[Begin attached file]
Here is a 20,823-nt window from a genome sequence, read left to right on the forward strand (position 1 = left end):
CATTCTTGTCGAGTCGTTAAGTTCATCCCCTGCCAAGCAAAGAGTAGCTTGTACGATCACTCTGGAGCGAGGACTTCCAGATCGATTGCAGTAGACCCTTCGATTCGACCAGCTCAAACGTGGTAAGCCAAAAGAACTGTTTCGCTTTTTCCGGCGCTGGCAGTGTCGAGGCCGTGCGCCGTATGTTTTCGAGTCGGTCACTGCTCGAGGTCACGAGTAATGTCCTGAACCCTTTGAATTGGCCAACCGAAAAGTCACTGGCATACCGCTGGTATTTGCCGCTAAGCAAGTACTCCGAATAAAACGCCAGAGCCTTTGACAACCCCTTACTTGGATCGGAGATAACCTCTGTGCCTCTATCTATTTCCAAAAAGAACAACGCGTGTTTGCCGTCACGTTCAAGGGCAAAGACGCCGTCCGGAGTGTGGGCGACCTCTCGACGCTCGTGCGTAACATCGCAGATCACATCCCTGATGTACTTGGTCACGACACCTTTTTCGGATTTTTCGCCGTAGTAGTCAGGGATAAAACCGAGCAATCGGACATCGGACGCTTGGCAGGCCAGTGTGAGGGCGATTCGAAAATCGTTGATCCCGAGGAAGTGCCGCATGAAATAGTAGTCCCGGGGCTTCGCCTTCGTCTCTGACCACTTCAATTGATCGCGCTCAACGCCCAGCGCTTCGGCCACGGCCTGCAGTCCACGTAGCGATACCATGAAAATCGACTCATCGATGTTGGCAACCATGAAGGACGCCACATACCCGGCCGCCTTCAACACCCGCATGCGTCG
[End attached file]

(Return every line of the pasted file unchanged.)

Here is a 20,823-nt window from a genome sequence, read left to right on the forward strand (position 1 = left end):
CATTCTTGTCGAGTCGTTAAGTTCATCCCCTGCCAAGCAAAGAGTAGCTTGTACGATCACTCTGGAGCGAGGACTTCCAGATCGATTGCAGTAGACCCTTCGATTCGACCAGCTCAAACGTGGTAAGCCAAAAGAACTGTTTCGCTTTTTCCGGCGCTGGCAGTGTCGAGGCCGTGCGCCGTATGTTTTCGAGTCGGTCACTGCTCGAGGTCACGAGTAATGTCCTGAACCCTTTGAATTGGCCAACCGAAAAGTCACTGGCATACCGCTGGTATTTGCCGCTAAGCAAGTACTCCGAATAAAACGCCAGAGCCTTTGACAACCCCTTACTTGGATCGGAGATAACCTCTGTGCCTCTATCTATTTCCAAAAAGAACAACGCGTGTTTGCCGTCACGTTCAAGGGCAAAGACGCCGTCCGGAGTGTGGGCGACCTCTCGACGCTCGTGCGTAACATCGCAGATCACATCCCTGATGTACTTGGTCACGACACCTTTTTCGGATTTTTCGCCGTAGTAGTCAGGGATAAAACCGAGCAATCGGACATCGGACGCTTGGCAGGCCAGTGTGAGGGCGATTCGAAAATCGTTGATCCCGAGGAAGTGCCGCATGAAATAGTAGTCCCGGGGCTTCGCCTTCGTCTCTGACCACTTCAATTGATCGCGCTCAACGCCCAGCGCTTCGGCCACGGCCTGCAGTCCACGTAGCGATACCATGAAAATCGACTCATCGATGTTGGCAACCATGAAGGACGCCACATACCCGGCCGCCTTCAACACCCGCATGCGTCG